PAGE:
As much as Spielberg’s visuals and the cast performances sent chills through audiences, the film wouldn’t be half as effective were it not for John Williams’ game changing score. With it’s deep brass “Daa dum” motif, a recurring symbol of approaching blood and death, the film’s chilling aural hook refused to allow audiences a reprieve. The orchestral growl accompanying the shark’s approach was a broadside to audience expectation, a modern reinvention of the Psycho “ee ee ee” motif which Hitchcock used superbly barely a decade earlier. Naturally, the film isn’t entirely about the shark, and Williams’ soaring melodies when the Orca is sailing out to sea, and when the shark is being pursued, are filled with elation and a sense of purpose. Indeed, I think Jaws remains one of Williams’ best scores ever – alongside his Indiana Jones and Superman themes, the man’s work during the 70’s and 80’s for Spielberg, George Lucas and Richard Donner produced musical fruit I doubt has ever been equalled.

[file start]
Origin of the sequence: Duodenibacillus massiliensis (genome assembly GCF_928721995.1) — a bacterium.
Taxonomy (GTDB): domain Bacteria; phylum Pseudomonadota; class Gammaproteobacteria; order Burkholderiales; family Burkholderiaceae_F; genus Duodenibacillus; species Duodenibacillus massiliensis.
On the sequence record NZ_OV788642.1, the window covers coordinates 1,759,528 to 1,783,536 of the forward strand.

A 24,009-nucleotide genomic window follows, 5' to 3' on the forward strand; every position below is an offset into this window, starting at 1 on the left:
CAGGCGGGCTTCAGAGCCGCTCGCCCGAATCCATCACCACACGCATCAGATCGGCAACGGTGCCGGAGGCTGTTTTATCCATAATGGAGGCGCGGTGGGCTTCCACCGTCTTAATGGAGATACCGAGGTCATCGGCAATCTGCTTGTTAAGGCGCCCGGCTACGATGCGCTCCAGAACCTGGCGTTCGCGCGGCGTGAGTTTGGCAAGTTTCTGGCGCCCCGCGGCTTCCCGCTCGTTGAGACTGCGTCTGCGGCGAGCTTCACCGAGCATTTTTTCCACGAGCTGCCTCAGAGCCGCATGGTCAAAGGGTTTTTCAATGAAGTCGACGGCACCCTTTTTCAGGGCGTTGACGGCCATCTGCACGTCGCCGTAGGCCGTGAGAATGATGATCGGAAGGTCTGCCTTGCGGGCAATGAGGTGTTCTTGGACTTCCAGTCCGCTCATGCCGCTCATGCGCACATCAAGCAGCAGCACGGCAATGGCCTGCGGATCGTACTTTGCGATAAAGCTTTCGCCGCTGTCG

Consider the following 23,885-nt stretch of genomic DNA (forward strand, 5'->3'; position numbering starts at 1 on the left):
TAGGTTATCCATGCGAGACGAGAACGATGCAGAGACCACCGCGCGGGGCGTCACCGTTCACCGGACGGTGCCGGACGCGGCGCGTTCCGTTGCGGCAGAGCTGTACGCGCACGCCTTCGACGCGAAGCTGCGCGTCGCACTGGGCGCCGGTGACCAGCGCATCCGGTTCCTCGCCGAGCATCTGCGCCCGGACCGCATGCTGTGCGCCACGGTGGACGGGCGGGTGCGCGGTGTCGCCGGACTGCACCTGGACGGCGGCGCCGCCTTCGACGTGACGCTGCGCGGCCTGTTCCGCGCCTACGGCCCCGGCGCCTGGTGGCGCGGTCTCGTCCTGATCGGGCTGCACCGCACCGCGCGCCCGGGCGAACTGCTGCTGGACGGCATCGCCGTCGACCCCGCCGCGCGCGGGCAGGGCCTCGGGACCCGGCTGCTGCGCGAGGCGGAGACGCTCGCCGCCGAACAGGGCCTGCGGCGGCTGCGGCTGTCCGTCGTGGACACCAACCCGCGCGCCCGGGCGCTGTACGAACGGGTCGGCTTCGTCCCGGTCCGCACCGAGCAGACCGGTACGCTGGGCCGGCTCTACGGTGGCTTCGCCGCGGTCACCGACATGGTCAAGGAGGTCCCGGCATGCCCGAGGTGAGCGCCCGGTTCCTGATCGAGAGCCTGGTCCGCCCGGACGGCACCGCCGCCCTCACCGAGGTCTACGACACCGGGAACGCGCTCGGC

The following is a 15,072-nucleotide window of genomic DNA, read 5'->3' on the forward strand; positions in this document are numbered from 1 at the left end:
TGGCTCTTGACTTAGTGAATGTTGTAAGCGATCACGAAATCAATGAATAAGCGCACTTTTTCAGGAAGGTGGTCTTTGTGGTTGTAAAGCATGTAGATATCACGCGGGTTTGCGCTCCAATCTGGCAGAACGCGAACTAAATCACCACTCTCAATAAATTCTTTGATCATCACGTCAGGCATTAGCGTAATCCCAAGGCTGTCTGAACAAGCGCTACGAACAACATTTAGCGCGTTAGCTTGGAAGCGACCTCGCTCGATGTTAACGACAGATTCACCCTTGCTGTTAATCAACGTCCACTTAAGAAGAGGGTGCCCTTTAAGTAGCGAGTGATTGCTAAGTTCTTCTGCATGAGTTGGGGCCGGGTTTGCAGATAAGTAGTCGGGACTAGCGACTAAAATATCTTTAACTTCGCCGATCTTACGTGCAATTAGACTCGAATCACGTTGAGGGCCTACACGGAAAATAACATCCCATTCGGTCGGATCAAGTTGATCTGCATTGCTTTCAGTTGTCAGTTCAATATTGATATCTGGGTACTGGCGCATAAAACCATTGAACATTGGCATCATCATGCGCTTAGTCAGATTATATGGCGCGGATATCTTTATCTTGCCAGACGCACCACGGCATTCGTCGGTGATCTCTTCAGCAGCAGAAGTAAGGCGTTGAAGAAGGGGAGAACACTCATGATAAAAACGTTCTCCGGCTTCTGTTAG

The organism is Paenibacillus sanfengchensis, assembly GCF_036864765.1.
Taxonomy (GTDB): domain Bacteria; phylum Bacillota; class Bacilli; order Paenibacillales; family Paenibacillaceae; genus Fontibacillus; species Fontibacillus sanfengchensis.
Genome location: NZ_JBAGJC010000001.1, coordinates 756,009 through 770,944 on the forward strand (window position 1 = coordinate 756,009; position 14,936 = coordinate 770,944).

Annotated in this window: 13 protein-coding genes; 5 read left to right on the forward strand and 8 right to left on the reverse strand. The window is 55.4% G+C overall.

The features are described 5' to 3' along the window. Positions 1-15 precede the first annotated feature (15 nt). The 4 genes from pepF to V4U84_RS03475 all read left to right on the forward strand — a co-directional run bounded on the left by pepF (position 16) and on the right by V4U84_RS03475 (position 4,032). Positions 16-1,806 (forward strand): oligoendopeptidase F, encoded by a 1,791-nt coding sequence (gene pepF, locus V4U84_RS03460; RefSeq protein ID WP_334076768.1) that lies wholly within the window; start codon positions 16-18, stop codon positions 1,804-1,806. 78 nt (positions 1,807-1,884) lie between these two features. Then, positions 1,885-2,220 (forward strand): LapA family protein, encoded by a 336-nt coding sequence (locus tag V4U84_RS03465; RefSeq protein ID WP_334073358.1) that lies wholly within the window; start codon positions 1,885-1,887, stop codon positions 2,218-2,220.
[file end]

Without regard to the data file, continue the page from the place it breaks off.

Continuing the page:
The effect Jaws had on cinema cannot be overstated. From it’s wide-open cinematic release, a first for a major film instead of the slow build used by studios prior to this, to its cataclysmic effect on audiences, and Spielberg’s lightning-in-a-bottle direction, Jaws was a pivotal moment in Hollywood history that, unlike many films to follow remains as potent a force for entertainment now as it did on debut. Led by a terrific cast, some astute writing and an “in the shadows” villain, Jaws is scintillating, skin-crawling, euphoric carnage and joy that still makes me afraid to dip a toe into the ocean.